Everything in moderation? That seems to contradict the American eating experience, which is reflected in far too many waistlines. It seems that─for better or worse─we tend to build our lifestyles around our daily food choices. For example, a habitué of fast food joints is probably going to make other meal selections along similar lines, whereas those striving for a healthy lifestyle will generally gravitate towards nutritious options when possible.

Take this scenario, for example: you’re at a picnic with hot dogs, pepperoni pizza, turkey burgers, grilled veggies, green salad, potato and/or macaroni salad, soft drinks, stevia-sweetened iced green tea, fresh fruit salad and cupcakes. How would you fill your plate? It’s never too soon─or too late─to make high-quality nutrition a priority, and it may be easier than you think. For example:

Nix Processed Produce

While fresh, whole fruits and vegetables are nutritional powerhouses, you can easily zap their wellness value. Mushy peas─a British pub classic─are a prime example. Another is deep fried veggies, as well as the butter-slathered, overcooked, salt-laden versions you find even in high-end restaurants. How to combat this? Ask for your veggies fresh, steamed, or grilled, and add lemon juice, Balsamic vinegar and/or a drizzle of healthy fat if desired. As for fruit, consume it fresh, whole, and unprocessed. Frozen organic fruit is fine when fresh is scarce.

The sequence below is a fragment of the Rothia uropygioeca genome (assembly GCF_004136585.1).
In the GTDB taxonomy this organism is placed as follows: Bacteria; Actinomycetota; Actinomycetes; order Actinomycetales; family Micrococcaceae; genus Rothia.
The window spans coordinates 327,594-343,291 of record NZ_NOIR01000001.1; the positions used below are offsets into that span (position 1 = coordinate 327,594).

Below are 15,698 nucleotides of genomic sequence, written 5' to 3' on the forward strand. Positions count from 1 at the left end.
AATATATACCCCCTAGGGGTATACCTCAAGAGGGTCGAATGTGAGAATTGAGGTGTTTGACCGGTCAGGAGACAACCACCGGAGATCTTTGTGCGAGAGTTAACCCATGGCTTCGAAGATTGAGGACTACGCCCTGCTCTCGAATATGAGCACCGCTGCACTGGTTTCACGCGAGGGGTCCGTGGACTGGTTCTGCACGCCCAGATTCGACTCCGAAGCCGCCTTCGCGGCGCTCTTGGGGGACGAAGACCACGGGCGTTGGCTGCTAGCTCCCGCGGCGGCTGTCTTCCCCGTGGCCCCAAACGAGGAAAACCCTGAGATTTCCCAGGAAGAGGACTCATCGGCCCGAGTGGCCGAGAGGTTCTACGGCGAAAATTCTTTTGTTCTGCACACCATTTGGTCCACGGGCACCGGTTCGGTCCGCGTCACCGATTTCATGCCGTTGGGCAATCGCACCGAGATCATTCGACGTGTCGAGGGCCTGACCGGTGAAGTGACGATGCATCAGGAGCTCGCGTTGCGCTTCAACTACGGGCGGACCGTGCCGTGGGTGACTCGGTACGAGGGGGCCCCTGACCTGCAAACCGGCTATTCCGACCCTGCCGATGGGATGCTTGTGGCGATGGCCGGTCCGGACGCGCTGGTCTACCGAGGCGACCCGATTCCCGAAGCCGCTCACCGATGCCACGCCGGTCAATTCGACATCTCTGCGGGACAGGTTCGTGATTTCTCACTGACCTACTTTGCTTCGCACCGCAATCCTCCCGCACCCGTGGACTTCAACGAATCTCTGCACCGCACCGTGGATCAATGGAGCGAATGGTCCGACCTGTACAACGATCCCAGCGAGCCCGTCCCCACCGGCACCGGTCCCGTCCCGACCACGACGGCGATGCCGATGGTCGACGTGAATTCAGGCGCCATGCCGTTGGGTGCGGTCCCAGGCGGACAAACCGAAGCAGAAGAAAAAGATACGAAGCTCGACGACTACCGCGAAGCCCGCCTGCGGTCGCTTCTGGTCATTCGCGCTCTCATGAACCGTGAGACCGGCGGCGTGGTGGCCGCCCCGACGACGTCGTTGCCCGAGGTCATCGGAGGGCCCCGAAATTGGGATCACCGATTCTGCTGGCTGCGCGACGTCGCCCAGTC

Minimize Refined Grains

Once the nutrients found in the germ of the grain are milled out along with the fiber, shelf life may be extended, but your health won’t. In fact, white flour─found in most breads, pasta, crackers, chips, and commercial baked goods like pastries, doughnuts, cakes, pies, croissants, muffins, and cookies─can be downright harmful when it comes to your waistline, blood sugar, mood, digestive system, risk of metabolic syndrome/diabetes, and much more. While simple carbs can be addictive, you can scale them back. You will likely feel better in direct proportion to doing so.

Go Lean & Clean with Meat

While you don’t need to be a vegetarian, you do need to target high-quality, well prepared, lean meats if you want to protect your health over time. What are the worst offenders? Meats loaded with saturated fat, not to mention nitrites, nitrates, and other proven carcinogens,1 like bacon, sausage, hot dogs, ribs, bologna, pepperoni, salami, pastrami and cheap hamburgers. Along with these potential health hazards, avoid “well-done” meats─especially those charred on the grill─which pose a definite cancer risk.2

Stay tuned for additional tips on successfully managing dairy products, fats and sweets. Meanwhile, bear in mind that when it comes to healthy changes, every little bit helps!

1 Am J Epidemiol. 2009 Nov 1;170(9):1165-77. Epub 2009 Oct 6
2 Cancer Res. 2005 Dec 15;65(24):11779-84